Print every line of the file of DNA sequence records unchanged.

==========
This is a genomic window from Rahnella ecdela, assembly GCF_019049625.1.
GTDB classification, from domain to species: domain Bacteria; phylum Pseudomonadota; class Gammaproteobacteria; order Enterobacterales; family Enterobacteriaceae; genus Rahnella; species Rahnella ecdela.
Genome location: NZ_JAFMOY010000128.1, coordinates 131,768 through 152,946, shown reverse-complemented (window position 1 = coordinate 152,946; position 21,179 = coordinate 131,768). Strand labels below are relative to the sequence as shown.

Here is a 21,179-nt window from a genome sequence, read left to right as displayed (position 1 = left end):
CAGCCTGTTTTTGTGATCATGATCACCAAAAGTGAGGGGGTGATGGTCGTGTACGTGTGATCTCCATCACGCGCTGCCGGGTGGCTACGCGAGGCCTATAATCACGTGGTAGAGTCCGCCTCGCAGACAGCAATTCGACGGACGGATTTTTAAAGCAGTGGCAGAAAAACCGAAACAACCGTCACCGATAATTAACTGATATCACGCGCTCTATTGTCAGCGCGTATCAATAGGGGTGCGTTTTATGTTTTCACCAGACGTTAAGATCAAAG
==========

This is a genomic window from Rahnella ecdela, assembly GCF_019049625.1.
GTDB classification, from domain to species: domain Bacteria; phylum Pseudomonadota; class Gammaproteobacteria; order Enterobacterales; family Enterobacteriaceae; genus Rahnella; species Rahnella ecdela.
Genome location: NZ_JAFMOY010000128.1, coordinates 131,768 through 152,946, shown reverse-complemented (window position 1 = coordinate 152,946; position 21,179 = coordinate 131,768). Strand labels below are relative to the sequence as shown.

Here is a 21,179-nt window from a genome sequence, read left to right as displayed (position 1 = left end):
CAGCCTGTTTTTGTGATCATGATCACCAAAAGTGAGGGGGTGATGGTCGTGTACGTGTGATCTCCATCACGCGCTGCCGGGTGGCTACGCGAGGCCTATAATCACGTGGTAGAGTCCGCCTCGCAGACAGCAATTCGACGGACGGATTTTTAAAGCAGTGGCAGAAAAACCGAAACAACCGTCACCGATAATTAACTGATATCACGCGCTCTATTGTCAGCGCGTATCAATAGGGGTGCGTTTTATGTTTTCACCAGACGTTAAGATCAAAG